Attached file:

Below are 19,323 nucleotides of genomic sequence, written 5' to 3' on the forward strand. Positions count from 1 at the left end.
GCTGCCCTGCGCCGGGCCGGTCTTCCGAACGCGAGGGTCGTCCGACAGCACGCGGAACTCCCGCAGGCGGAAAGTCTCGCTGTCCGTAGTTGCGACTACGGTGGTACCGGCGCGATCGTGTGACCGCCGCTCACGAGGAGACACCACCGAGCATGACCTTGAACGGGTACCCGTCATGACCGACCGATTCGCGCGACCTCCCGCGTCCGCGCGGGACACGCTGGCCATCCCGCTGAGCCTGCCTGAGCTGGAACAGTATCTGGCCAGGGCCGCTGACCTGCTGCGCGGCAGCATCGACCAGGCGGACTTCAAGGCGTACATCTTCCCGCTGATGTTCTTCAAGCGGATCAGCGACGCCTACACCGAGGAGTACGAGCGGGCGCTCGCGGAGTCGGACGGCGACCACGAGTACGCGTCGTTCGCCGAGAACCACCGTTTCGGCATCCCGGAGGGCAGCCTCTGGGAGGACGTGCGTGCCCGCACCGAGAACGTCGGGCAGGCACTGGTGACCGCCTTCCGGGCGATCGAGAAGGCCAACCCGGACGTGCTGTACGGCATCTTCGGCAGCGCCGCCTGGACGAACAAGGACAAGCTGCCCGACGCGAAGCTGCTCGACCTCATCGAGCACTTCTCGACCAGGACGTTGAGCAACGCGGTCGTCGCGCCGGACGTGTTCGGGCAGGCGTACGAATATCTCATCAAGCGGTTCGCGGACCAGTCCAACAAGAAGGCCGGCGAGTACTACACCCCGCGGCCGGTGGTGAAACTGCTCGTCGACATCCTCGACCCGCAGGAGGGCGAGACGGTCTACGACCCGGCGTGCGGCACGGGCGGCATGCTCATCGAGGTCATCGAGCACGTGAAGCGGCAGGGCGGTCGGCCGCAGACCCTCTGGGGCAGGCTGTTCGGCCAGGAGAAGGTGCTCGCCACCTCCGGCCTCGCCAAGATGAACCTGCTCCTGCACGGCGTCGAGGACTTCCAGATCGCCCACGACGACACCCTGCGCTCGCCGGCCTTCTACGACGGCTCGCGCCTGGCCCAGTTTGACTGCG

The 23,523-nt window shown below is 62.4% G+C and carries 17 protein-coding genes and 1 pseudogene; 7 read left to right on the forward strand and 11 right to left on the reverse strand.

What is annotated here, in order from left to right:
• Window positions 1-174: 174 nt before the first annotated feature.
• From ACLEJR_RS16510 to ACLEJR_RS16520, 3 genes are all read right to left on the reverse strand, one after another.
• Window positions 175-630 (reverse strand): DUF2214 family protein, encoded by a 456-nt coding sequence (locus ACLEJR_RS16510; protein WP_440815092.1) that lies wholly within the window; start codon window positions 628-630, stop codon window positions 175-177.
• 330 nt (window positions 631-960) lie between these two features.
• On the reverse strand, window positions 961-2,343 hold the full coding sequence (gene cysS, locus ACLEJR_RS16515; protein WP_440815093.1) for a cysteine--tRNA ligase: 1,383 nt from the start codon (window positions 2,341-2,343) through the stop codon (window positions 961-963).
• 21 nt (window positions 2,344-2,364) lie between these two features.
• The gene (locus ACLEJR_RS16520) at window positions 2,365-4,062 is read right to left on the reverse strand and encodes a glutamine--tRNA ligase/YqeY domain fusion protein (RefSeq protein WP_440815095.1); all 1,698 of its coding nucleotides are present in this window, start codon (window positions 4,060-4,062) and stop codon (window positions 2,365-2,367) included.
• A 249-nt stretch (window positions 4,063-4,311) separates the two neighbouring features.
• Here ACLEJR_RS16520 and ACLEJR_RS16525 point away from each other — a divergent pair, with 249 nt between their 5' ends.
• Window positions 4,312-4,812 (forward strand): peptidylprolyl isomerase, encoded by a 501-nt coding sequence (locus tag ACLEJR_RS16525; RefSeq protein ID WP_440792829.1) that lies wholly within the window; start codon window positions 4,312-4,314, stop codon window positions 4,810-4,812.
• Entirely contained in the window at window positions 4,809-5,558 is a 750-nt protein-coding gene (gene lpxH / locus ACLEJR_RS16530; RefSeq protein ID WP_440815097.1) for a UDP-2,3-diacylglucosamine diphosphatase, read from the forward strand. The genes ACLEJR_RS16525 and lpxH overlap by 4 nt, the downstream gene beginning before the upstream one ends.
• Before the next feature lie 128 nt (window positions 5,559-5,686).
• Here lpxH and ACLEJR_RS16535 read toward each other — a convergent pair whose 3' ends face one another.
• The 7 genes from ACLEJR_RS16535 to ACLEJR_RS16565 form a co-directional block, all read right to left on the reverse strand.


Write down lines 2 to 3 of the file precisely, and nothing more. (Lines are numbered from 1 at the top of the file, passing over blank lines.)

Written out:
GCTGCCCTGCGCCGGGCCGGTCTTCCGAACGCGAGGGTCGTCCGACAGCACGCGGAACTCCCGCAGGCGGAAAGTCTCGCTGTCCGTAGTTGCGACTACGGTGGTACCGGCGCGATCGTGTGACCGCCGCTCACGAGGAGACACCACCGAGCATGACCTTGAACGGGTACCCGTCATGACCGACCGATTCGCGCGACCTCCCGCGTCCGCGCGGGACACGCTGGCCATCCCGCTGAGCCTGCCTGAGCTGGAACAGTATCTGGCCAGGGCCGCTGACCTGCTGCGCGGCAGCATCGACCAGGCGGACTTCAAGGCGTACATCTTCCCGCTGATGTTCTTCAAGCGGATCAGCGACGCCTACACCGAGGAGTACGAGCGGGCGCTCGCGGAGTCGGACGGCGACCACGAGTACGCGTCGTTCGCCGAGAACCACCGTTTCGGCATCCCGGAGGGCAGCCTCTGGGAGGACGTGCGTGCCCGCACCGAGAACGTCGGGCAGGCACTGGTGACCGCCTTCCGGGCGATCGAGAAGGCCAACCCGGACGTGCTGTACGGCATCTTCGGCAGCGCCGCCTGGACGAACAAGGACAAGCTGCCCGACGCGAAGCTGCTCGACCTCATCGAGCACTTCTCGACCAGGACGTTGAGCAACGCGGTCGTCGCGCCGGACGTGTTCGGGCAGGCGTACGAATATCTCATCAAGCGGTTCGCGGACCAGTCCAACAAGAAGGCCGGCGAGTACTACACCCCGCGGCCGGTGGTGAAACTGCTCGTCGACATCCTCGACCCGCAGGAGGGCGAGACGGTCTACGACCCGGCGTGCGGCACGGGCGGCATGCTCATCGAGGTCATCGAGCACGTGAAGCGGCAGGGCGGTCGGCCGCAGACCCTCTGGGGCAGGCTGTTCGGCCAGGAGAAGGTGCTCGCCACCTCCGGCCTCGCCAAGATGAACCTGCTCCTGCACGGCGTCGAGGACTTCCAGATCGCCCACGACGACACCCTGCGCTCGCCGGCCTTCTACGACGGCTCGCGCCTGGCCCAGTTTGACTGCG

The 23,523-nt window shown below is 62.4% G+C and carries 17 protein-coding genes and 1 pseudogene; 7 read left to right on the forward strand and 11 right to left on the reverse strand.